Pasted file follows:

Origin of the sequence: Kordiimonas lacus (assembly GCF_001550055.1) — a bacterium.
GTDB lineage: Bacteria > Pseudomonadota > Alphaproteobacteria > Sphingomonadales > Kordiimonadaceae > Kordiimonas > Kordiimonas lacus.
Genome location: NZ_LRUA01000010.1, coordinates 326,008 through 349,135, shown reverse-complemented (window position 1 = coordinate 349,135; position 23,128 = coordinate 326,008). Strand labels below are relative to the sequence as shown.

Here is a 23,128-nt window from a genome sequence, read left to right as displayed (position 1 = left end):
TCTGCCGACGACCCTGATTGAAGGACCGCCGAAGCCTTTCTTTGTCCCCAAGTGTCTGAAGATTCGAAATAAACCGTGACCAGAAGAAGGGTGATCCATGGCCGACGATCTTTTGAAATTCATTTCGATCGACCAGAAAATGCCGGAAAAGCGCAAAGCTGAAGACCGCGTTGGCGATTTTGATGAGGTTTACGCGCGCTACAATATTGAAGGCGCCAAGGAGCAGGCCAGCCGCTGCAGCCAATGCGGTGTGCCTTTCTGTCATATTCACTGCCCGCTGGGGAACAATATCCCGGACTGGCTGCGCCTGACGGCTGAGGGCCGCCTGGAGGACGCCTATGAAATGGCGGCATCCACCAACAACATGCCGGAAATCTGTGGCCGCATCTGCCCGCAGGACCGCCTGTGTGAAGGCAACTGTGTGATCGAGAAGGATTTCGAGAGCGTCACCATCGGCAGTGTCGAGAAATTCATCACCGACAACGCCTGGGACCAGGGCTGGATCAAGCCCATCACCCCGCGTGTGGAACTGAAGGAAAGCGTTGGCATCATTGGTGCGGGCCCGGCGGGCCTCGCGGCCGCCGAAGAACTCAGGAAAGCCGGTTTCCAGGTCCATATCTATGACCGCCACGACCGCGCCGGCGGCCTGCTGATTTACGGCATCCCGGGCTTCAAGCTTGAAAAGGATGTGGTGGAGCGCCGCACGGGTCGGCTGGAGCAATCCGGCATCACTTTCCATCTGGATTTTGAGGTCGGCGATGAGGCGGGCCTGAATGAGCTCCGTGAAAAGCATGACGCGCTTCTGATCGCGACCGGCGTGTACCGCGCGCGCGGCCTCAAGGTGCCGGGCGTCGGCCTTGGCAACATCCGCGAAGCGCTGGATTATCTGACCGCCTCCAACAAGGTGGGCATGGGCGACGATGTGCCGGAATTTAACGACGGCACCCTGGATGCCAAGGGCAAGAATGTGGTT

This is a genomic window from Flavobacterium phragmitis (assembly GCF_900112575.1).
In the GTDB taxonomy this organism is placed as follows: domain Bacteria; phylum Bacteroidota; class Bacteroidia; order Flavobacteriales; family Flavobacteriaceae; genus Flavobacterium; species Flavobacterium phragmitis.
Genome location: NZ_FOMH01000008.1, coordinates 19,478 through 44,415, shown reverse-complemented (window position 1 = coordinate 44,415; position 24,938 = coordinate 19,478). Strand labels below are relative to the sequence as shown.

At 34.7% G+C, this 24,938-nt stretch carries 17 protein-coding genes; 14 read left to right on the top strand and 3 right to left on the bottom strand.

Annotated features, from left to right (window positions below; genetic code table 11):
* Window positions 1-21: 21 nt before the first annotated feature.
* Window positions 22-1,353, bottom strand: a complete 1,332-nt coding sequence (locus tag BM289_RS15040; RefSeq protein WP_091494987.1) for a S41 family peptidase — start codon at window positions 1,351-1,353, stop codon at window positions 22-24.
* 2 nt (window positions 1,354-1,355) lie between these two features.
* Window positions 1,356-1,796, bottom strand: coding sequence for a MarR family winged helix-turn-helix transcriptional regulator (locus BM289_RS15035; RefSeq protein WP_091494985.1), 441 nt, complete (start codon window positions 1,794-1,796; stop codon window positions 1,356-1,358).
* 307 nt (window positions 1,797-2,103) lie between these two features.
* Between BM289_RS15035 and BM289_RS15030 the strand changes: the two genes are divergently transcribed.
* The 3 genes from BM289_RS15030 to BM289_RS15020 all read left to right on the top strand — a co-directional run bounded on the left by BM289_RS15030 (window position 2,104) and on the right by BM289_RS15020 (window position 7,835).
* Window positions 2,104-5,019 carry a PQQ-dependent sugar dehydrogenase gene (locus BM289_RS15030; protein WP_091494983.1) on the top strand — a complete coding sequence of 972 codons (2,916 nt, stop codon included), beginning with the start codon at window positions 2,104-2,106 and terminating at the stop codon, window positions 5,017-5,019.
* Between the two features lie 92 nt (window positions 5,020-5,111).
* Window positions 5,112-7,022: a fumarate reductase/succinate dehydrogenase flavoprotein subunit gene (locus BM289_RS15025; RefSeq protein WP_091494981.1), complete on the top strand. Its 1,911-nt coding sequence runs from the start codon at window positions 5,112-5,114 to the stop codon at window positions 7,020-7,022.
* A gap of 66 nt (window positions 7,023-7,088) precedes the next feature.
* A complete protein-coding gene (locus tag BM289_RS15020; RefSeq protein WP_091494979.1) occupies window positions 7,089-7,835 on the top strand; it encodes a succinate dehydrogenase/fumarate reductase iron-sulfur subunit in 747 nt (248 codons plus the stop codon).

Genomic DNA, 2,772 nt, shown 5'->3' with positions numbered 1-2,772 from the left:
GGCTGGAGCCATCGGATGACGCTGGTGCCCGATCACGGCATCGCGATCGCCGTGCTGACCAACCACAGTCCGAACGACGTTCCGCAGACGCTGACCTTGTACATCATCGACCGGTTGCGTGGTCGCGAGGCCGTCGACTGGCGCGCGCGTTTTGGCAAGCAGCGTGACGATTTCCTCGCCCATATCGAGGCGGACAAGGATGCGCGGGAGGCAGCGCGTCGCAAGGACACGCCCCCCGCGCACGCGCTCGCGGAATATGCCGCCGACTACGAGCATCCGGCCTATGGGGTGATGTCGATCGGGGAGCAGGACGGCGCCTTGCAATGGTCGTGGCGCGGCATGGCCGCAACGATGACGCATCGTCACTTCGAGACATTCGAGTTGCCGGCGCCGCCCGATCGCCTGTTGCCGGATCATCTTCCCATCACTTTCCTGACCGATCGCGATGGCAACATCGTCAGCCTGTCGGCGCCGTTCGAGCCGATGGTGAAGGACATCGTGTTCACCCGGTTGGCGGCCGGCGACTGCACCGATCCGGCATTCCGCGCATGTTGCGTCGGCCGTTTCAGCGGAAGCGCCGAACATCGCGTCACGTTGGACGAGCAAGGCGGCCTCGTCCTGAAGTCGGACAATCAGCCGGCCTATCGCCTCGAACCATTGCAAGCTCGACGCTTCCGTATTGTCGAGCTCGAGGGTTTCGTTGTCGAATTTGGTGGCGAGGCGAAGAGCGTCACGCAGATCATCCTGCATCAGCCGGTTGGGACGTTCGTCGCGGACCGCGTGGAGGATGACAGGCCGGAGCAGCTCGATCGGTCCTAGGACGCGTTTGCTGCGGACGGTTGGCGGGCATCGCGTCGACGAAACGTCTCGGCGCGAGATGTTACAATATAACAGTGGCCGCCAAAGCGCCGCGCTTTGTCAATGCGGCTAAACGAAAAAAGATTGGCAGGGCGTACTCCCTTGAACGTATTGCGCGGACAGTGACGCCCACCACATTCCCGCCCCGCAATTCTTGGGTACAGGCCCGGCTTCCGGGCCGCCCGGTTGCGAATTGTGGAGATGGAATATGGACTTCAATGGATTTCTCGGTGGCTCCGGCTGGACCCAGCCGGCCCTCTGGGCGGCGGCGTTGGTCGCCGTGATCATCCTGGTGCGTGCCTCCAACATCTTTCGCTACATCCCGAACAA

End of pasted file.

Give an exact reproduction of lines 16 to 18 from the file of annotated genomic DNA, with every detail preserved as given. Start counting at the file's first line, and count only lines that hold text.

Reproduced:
* Between BM289_RS15035 and BM289_RS15030 the strand changes: the two genes are divergently transcribed.
* The 3 genes from BM289_RS15030 to BM289_RS15020 all read left to right on the top strand — a co-directional run bounded on the left by BM289_RS15030 (window position 2,104) and on the right by BM289_RS15020 (window position 7,835).
* Window positions 2,104-5,019 carry a PQQ-dependent sugar dehydrogenase gene (locus BM289_RS15030; protein WP_091494983.1) on the top strand — a complete coding sequence of 972 codons (2,916 nt, stop codon included), beginning with the start codon at window positions 2,104-2,106 and terminating at the stop codon, window positions 5,017-5,019.